The detected signal from transducers 14 and 15 are applied to amplifiers l7 and 16, respectively, which are of the video type to give a sharp pulse output as shown in waveform D. Outputs of the amplifiers are applied to gates 18 and 19, respectively. Gates l8 and 19 are enabled when other gates 20 and 21 which may be in the form of flip-flops are in a set condition. Reference is again made to FIG. 2. The gating flip-flops 20 and 21 are set when the output of clock 10 goes high which would be at a time t, after the pulse output of pulse generators l2 and 13. Therefore, gates 20 and 21 will inhibit gates 18 and 19, respectively, until the output of clock 10 goes high at time t,.

The pulses from amplifier 16 passing gate 18 are applied to a timing flip-flop 22. At time the first reflected pulse as shown in wave form D will set flipflop 22. Then at time t;, the second pulse will reset timing flip-flop 22 and also apply a resetting signal to gate flip-flop 20. When this occurs, gate 18 is inhibited and any other further pulses indicative of the reflected ultrasonic wave will be blocked at gate 18. Gate 18 is thus open during the time t, --t -as shown in waveform E. Flip-flop 22 thus generates a pulse t (waveform F) having a time duration equal to the transit time of one round trip ultrasonic wave in the calibration specimen C.

The output of gate 19 is applied to timing flip-flop 23 which operates in a similar manner to produce a pulse 1, (FIG. 3). The time duration of this signal is proportional to the thickness of the test specimen S. Waveform G exemplifies the output of a ramp generator in which a voltage is generated having a value proportional to the duration of pulse t This may be done as shown or a saw tooth wave may be generated as hereinafter explained.

Since the time duration of pulse I is known, the two pulses may be operated upon to determine the thickness of the test specimen S. This is accomplished in an integrator 25, which will provide an analog voltage to a digital volt meter 26 so that the thickness of specimen S may be directly read out.

Reference is now made to FIG. 3. The output pulse t of timing flip-flop 22 is applied to a switch in the form of a transistor 30 which is in circuit with a constant current generator 29 having a calibration adjusting potentiometer 32. Switch 30 is normally conducting and the collector thereof is at ground potential, as is capacitor 31. During the time duration of pulse t switch 30 is turned off. Capacitor 31 then charges towards 8+ and develops a ramp voltage having a peak value proportional to the time duration of pulse t As this voltage increases, transistor amplifier 34 in the form of an emitter follower will generate the same waveform across resistance 35. This will turn on transistor 36 and a voltage will build up across capacitor 37 which is proportional to the peak magnitude of the saw tooth wave across capacitor 31, and as exemplified by the ramp portion of wave form G in FIG. 2.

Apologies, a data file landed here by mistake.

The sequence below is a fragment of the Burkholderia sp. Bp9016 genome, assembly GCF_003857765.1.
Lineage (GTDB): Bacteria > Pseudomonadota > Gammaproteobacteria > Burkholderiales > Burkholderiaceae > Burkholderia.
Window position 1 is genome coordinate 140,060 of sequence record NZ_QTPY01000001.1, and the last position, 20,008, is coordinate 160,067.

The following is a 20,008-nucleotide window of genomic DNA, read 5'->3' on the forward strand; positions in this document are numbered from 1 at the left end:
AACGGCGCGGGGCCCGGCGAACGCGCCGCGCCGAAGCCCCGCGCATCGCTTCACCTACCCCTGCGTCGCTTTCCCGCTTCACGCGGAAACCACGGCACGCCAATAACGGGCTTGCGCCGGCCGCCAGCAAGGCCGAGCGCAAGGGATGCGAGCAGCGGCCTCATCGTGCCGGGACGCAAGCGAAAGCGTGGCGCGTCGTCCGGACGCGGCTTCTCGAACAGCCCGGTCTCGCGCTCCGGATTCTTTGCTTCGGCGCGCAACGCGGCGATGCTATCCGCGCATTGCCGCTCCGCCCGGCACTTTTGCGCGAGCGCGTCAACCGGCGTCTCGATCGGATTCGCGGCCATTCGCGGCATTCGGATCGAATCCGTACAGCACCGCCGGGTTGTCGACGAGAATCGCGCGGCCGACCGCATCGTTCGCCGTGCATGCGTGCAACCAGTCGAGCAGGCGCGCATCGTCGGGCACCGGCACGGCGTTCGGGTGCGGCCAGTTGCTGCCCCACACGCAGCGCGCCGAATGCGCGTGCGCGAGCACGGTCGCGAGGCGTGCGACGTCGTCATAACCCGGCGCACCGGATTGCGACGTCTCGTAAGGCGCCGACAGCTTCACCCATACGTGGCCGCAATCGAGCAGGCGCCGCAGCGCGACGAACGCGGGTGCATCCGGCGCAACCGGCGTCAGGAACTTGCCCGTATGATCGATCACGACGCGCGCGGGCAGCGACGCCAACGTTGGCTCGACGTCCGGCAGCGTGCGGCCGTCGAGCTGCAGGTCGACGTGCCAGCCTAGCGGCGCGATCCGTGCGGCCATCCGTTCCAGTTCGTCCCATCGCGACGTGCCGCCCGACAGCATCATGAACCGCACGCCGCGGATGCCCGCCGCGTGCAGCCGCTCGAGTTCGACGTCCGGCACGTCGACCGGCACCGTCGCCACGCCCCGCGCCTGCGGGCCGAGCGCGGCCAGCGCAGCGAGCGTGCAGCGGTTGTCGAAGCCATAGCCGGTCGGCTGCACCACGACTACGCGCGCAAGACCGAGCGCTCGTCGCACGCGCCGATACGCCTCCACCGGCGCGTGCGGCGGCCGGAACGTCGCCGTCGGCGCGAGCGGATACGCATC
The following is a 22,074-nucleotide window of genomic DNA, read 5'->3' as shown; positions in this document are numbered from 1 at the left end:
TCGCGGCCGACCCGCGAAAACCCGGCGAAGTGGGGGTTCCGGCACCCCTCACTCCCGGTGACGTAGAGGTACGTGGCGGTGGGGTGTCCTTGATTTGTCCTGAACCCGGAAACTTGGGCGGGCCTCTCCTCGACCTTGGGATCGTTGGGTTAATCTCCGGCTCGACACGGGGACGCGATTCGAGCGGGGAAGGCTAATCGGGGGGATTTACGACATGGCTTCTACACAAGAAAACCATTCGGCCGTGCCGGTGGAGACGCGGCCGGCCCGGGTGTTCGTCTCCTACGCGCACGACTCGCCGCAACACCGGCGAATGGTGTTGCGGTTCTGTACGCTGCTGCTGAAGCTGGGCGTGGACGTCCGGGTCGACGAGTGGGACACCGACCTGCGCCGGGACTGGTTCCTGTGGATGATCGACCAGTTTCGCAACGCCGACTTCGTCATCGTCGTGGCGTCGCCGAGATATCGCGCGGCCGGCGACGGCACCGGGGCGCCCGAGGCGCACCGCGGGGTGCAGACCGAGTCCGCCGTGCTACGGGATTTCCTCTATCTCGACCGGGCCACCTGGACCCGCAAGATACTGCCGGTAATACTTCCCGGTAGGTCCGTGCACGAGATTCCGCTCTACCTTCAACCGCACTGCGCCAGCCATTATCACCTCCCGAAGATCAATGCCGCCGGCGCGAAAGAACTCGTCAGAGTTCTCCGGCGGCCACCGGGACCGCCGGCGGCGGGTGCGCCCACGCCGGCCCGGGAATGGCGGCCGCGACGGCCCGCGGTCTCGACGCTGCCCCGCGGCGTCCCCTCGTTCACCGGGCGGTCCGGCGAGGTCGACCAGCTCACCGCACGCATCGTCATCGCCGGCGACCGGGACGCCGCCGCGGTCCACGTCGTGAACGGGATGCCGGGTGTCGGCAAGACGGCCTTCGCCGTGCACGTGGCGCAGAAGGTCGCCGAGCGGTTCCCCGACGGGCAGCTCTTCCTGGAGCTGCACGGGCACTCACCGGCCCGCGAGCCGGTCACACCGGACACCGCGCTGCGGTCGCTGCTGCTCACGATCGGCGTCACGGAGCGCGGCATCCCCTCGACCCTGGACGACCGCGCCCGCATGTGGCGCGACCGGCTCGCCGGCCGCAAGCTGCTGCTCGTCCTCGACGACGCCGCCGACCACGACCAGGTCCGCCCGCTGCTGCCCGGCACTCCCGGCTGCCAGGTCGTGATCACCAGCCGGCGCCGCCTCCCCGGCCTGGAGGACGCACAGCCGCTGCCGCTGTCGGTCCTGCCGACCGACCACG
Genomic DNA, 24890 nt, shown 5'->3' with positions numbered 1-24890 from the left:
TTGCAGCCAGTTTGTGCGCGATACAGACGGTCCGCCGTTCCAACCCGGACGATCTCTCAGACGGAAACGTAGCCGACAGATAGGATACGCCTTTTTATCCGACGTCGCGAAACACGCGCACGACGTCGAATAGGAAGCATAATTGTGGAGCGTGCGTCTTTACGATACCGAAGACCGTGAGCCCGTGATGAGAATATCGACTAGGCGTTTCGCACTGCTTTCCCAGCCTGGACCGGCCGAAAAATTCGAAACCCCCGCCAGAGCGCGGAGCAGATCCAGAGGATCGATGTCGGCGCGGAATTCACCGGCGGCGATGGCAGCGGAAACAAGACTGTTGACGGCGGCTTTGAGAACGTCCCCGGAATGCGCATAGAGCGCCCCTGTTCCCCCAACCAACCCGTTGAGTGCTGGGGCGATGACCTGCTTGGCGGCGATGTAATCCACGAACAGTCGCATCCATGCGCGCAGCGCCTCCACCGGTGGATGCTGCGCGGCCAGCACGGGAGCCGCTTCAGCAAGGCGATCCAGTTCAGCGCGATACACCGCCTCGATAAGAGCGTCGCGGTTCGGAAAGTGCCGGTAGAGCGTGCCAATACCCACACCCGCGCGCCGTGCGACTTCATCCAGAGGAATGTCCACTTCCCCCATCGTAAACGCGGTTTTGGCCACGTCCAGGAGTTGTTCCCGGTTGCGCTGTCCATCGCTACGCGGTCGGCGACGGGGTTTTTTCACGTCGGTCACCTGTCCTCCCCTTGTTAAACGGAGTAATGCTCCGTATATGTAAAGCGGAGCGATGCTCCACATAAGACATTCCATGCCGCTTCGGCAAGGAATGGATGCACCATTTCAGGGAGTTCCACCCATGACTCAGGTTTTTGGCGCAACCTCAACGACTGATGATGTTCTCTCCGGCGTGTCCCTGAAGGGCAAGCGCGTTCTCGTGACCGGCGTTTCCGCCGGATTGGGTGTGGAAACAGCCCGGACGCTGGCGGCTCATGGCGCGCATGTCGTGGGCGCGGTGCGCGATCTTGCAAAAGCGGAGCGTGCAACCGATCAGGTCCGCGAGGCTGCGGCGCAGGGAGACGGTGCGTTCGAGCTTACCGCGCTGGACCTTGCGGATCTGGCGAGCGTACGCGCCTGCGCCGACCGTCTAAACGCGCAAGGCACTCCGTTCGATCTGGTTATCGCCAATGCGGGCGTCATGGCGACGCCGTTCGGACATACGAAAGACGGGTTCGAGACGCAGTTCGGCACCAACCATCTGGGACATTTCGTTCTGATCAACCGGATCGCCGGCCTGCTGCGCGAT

At this point, consider that the duration of pulse t is dependent upon the velocity of the ultrasonic wave in the calibration specimen. Therefore, for calibration specimens of the same thickness but different material, the time t may vary. Assume that the calibration circuitry is initially set to measure the thickness of steel with a steel calibration specimen C, and then it is desired to operate on aluminum, using a calibration specimen of the same alloy. The velocity of transmission of ultrasonic wave in aluminum is higher than that of steel. Therefore, the pulse width t would be less and more current would be required to charge a capacitance to a given voltage for that width during the lesser pulse duration. The self-calibrating feature of this invention will compensate for these varying velocities of propagation, as hereinafter described.

The voltage l5 appearing across capacitor 37 is applied to the base of a transistor 40. The less the transit time of the ultrasonic wave, the less the value of the voltage across transistor 40 which is in the form of an emitter follower. This will vary the potential at the base 42 of transistor 43, which operates as a current pump. Current flow through transistor 43 will then vary inversely with the potential at the base 42 thereof which is common to the emitter of transistor 40. A constant current, 1 which is inversely proportional to E will flow through transistor 43.

A transistor 44 which functions as a normally closed switch is in series with transistor 43. Transistor 44 receives as its input the output pulse t, of timing flipflop 22. When pulse 1, is applied to transistor 44, it is rendered non-conductive for the duration of pulse t When transistor 44 is conducting, the collector 45 thereof is at ground potential. When transistor 44 is rendered non-conductive thus opening the switch, capacitors 47 and 48 which function as ramp generators begin to charge through diode 49. The rate of charge of the capacitors varies inversely as the voltage E which is proportional to the time duration of pulse t,. It will further be apparent that the time of charging of the ramp generator is proportional to the width of pulse t,. Thus, the ramp generators will charge at a rate which is inversely proportional to the time t and for length which is equal to t,